The Monthly:

Sophy Williams, CEO, Black Inc, writes: Re. “The Monthly to get its Manne after Warhaft exits” (yesterday, item 3). It is deeply ironic to suggest Morry Schwartz and Robert Manne are stifling editorial freedom. Here are two men who have done more than most in Australia to open up debate and introduce new, independent ideas into the media landscape. Their commitment to diversity is obvious. I have worked for Morry and with Robert for several years. Chris Feik’s editorial freedom with Quarterly Essay is proof that if the idea is good enough then the freedom is there. It’s as simple as that.

Terry Maher writes: Morry Schwartz’s assertion The Monthly‘s editorial board was so untenable it only held one meeting this year strikes me as being somewhat disingenuous. As a regular imbiber at Mr Jimmy Watson’s salubrious establishment in Lygon Street, Carlton, I wish to report many sightings of The Monthly‘s gang of four (Robert Manne, Morry Schwartz, Sally Warhaft and Chris Feik) in session this year — monthly if not fortnightly, fortnightly if not weekly.

If they were not “untenable” editorial board meetings I don‘t know what these sombre gatherings were all about. Manne usually held the floor with long diatribes delivered in his pompous baritone monotone while Schwartz, Warhaft and Feik listened in the stony silence reminiscent of a Brethren’s praying meeting.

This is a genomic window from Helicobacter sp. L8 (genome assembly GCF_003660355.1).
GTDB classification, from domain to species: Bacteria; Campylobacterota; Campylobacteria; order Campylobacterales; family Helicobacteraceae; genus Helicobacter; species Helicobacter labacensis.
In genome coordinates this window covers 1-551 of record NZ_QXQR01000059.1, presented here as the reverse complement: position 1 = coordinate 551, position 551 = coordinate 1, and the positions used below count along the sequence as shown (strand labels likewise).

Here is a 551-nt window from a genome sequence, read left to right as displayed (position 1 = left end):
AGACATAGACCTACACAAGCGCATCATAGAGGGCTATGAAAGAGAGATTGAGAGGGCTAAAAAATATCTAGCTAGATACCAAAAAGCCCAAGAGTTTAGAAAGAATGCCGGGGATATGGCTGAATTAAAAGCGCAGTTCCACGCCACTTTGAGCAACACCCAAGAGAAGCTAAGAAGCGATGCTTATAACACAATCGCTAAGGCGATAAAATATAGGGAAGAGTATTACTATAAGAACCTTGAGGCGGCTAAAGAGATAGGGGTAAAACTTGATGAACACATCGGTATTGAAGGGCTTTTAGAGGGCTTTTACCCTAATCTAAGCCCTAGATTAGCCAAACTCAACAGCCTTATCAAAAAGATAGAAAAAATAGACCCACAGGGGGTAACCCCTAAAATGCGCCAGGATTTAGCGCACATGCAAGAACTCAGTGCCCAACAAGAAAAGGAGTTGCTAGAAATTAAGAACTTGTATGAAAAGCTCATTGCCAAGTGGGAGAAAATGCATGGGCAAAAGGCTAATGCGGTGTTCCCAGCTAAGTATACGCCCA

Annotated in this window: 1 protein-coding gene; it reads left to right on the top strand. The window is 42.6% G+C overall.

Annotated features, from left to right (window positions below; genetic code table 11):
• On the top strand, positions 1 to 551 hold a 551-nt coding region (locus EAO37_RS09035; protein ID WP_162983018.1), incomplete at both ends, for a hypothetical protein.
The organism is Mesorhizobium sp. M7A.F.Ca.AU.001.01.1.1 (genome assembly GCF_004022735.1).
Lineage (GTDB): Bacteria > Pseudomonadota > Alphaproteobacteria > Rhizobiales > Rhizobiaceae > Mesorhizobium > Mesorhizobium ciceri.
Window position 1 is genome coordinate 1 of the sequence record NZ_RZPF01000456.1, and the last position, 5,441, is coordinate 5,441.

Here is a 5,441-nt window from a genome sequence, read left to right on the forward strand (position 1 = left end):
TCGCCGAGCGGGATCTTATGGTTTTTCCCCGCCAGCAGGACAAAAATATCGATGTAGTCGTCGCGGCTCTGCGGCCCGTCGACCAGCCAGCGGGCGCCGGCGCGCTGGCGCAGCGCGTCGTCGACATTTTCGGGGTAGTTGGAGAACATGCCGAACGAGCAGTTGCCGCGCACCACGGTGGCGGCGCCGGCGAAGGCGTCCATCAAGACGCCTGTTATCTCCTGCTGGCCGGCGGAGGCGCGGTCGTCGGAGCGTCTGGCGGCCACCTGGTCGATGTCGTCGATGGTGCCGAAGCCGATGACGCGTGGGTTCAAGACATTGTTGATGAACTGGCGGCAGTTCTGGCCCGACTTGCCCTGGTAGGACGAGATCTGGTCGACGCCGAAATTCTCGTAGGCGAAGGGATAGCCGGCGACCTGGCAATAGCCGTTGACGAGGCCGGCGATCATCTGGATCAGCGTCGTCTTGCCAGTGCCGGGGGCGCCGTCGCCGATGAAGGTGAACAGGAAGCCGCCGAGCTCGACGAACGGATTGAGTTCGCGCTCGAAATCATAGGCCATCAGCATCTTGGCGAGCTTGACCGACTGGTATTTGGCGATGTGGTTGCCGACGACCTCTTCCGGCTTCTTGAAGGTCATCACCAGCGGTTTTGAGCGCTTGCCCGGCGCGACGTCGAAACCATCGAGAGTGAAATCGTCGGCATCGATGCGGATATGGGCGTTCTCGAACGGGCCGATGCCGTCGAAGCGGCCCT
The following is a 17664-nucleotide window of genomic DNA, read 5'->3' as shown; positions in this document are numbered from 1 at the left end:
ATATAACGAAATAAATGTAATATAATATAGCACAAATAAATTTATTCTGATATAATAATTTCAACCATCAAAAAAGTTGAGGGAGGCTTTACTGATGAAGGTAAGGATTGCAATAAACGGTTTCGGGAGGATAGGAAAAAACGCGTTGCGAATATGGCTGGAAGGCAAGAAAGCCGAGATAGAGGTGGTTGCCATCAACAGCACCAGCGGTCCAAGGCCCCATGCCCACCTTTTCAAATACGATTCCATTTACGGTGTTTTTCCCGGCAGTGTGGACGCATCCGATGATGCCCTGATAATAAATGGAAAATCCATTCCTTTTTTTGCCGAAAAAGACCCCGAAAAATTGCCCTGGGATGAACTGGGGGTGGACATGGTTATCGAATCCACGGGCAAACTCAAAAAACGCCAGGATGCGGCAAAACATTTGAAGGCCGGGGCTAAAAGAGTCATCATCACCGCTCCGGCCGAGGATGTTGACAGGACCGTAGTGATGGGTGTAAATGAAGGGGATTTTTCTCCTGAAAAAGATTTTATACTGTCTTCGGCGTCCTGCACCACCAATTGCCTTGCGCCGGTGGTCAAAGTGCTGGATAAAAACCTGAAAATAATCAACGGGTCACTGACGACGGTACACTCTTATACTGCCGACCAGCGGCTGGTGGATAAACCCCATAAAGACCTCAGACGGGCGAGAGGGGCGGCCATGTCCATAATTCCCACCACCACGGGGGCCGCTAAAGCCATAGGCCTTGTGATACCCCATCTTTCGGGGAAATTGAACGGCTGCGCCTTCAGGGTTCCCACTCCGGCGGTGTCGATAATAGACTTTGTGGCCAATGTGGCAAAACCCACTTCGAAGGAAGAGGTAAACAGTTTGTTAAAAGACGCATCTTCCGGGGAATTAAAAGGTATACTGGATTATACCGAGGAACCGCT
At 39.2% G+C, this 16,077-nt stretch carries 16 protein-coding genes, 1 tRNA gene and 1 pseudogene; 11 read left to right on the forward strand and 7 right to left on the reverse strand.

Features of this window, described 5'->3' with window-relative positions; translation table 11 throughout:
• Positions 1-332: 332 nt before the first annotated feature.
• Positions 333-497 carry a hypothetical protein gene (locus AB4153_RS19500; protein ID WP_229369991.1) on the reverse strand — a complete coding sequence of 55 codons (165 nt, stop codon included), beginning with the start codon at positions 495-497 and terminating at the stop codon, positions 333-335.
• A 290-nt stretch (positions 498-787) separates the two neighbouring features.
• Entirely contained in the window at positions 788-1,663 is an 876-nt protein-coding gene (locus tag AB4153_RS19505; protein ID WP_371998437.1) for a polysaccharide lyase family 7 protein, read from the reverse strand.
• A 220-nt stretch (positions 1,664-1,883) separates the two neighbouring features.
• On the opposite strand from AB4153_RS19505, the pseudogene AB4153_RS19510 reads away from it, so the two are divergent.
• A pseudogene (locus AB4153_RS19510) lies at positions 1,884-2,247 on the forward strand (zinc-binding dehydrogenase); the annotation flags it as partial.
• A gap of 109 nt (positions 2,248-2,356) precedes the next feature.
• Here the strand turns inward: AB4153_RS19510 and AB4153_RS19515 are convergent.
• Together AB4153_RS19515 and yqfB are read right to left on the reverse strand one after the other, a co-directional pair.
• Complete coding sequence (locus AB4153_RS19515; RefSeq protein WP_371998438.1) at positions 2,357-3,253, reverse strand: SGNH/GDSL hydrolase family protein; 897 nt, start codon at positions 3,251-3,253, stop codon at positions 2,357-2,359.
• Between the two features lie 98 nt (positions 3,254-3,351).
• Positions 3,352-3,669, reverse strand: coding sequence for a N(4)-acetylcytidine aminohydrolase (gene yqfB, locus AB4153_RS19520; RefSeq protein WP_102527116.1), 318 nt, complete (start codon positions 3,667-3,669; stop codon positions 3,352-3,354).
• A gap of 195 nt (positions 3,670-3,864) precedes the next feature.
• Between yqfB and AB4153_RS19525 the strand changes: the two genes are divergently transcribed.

Sally sometimes took notes which I presumed were the minutes of the editorial board.

Sol Trujillo:

Henrie Ellis writes: Re. “Sol Trujillo: one slick hustler” (yesterday, item 26). Even before Solomon Trujillo was appointed, the Telstra board should have taken into account that the man already had form. As the CEO of US West, one of the “baby Bells” he deservedly gained the dubious honour of leading the “worst” Telco in the USA which allegedly engaged in misleading practices. By leading the merger of US West with Qwest he totally underestimated how the merger would destroy shareholder value and imperil jobs. So much for the strategic insight McGauchie rabbited on about after his appointment to Telstra.

By any measure Sol “could talk the talk but not walk the walk”. After severing ties with Qwest, brief flirtations with telcos Gravitron and Orange, he had some months floundering in the digital ether until McGauchie offered Sol the Telstra post. His record of undistinguished leadership was monumental; however his predilection for risk taking were undoubtedly appealing to McGauchie, whose similarly undistinguished leadership of the National Farmers Federation still rankles with many in the rural community. With some notable exceptions a miasma clouded the critical judgements of financial commentators, journalist and analysts.